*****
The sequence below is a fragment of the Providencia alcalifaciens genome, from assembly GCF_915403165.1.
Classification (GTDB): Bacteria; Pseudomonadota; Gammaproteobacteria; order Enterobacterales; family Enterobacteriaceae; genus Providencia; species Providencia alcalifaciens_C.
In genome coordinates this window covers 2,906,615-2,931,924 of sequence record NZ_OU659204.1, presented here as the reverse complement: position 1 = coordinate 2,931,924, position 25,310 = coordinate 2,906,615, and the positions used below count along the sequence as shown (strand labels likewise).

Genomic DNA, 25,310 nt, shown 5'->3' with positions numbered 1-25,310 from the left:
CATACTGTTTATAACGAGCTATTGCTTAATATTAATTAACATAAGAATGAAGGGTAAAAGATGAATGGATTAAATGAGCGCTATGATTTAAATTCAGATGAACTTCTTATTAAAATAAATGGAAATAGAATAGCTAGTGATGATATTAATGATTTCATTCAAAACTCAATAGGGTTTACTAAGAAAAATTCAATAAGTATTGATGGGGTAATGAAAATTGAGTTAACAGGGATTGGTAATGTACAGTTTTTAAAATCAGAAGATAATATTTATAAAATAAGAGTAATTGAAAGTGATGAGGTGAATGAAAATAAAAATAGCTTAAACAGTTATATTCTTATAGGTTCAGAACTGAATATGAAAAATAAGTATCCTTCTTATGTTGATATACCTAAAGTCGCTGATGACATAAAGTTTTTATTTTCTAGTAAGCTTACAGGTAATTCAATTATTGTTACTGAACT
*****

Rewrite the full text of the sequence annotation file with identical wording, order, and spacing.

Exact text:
The sequence below is a fragment of the Providencia alcalifaciens genome, from assembly GCF_915403165.1.
Classification (GTDB): Bacteria; Pseudomonadota; Gammaproteobacteria; order Enterobacterales; family Enterobacteriaceae; genus Providencia; species Providencia alcalifaciens_C.
In genome coordinates this window covers 2,906,615-2,931,924 of sequence record NZ_OU659204.1, presented here as the reverse complement: position 1 = coordinate 2,931,924, position 25,310 = coordinate 2,906,615, and the positions used below count along the sequence as shown (strand labels likewise).

Genomic DNA, 25,310 nt, shown 5'->3' with positions numbered 1-25,310 from the left:
CATACTGTTTATAACGAGCTATTGCTTAATATTAATTAACATAAGAATGAAGGGTAAAAGATGAATGGATTAAATGAGCGCTATGATTTAAATTCAGATGAACTTCTTATTAAAATAAATGGAAATAGAATAGCTAGTGATGATATTAATGATTTCATTCAAAACTCAATAGGGTTTACTAAGAAAAATTCAATAAGTATTGATGGGGTAATGAAAATTGAGTTAACAGGGATTGGTAATGTACAGTTTTTAAAATCAGAAGATAATATTTATAAAATAAGAGTAATTGAAAGTGATGAGGTGAATGAAAATAAAAATAGCTTAAACAGTTATATTCTTATAGGTTCAGAACTGAATATGAAAAATAAGTATCCTTCTTATGTTGATATACCTAAAGTCGCTGATGACATAAAGTTTTTATTTTCTAGTAAGCTTACAGGTAATTCAATTATTGTTACTGAACT